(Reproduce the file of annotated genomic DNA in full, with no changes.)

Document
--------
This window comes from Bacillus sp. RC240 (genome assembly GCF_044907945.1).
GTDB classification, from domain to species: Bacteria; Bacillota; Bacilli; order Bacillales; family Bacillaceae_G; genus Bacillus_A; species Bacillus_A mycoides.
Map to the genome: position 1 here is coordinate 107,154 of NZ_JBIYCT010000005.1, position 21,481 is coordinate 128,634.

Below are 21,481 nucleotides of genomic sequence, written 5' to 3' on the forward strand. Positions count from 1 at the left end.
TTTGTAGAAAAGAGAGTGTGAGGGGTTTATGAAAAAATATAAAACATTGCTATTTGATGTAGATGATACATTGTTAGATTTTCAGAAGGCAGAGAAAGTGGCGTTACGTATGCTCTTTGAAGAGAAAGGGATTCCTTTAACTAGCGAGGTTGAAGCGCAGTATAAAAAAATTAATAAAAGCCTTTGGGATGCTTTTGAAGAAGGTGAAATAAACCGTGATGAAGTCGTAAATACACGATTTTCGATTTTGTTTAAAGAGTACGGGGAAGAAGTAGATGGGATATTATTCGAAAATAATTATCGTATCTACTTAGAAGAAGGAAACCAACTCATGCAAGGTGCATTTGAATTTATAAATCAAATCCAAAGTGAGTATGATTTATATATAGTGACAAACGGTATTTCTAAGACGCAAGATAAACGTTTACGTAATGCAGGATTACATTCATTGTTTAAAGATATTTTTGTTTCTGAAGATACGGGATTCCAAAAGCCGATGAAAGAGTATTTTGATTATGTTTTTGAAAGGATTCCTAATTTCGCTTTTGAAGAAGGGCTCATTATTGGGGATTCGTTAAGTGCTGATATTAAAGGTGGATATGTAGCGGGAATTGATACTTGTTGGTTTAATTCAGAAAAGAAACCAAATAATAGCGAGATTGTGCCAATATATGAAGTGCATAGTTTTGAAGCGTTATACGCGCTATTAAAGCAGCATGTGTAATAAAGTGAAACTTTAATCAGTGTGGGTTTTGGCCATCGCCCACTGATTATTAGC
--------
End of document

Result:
This window comes from Bacillus sp. RC240 (genome assembly GCF_044907945.1).
GTDB classification, from domain to species: Bacteria; Bacillota; Bacilli; order Bacillales; family Bacillaceae_G; genus Bacillus_A; species Bacillus_A mycoides.
Map to the genome: position 1 here is coordinate 107,154 of NZ_JBIYCT010000005.1, position 21,481 is coordinate 128,634.

Below are 21,481 nucleotides of genomic sequence, written 5' to 3' on the forward strand. Positions count from 1 at the left end.
TTTGTAGAAAAGAGAGTGTGAGGGGTTTATGAAAAAATATAAAACATTGCTATTTGATGTAGATGATACATTGTTAGATTTTCAGAAGGCAGAGAAAGTGGCGTTACGTATGCTCTTTGAAGAGAAAGGGATTCCTTTAACTAGCGAGGTTGAAGCGCAGTATAAAAAAATTAATAAAAGCCTTTGGGATGCTTTTGAAGAAGGTGAAATAAACCGTGATGAAGTCGTAAATACACGATTTTCGATTTTGTTTAAAGAGTACGGGGAAGAAGTAGATGGGATATTATTCGAAAATAATTATCGTATCTACTTAGAAGAAGGAAACCAACTCATGCAAGGTGCATTTGAATTTATAAATCAAATCCAAAGTGAGTATGATTTATATATAGTGACAAACGGTATTTCTAAGACGCAAGATAAACGTTTACGTAATGCAGGATTACATTCATTGTTTAAAGATATTTTTGTTTCTGAAGATACGGGATTCCAAAAGCCGATGAAAGAGTATTTTGATTATGTTTTTGAAAGGATTCCTAATTTCGCTTTTGAAGAAGGGCTCATTATTGGGGATTCGTTAAGTGCTGATATTAAAGGTGGATATGTAGCGGGAATTGATACTTGTTGGTTTAATTCAGAAAAGAAACCAAATAATAGCGAGATTGTGCCAATATATGAAGTGCATAGTTTTGAAGCGTTATACGCGCTATTAAAGCAGCATGTGTAATAAAGTGAAACTTTAATCAGTGTGGGTTTTGGCCATCGCCCACTGATTATTAGC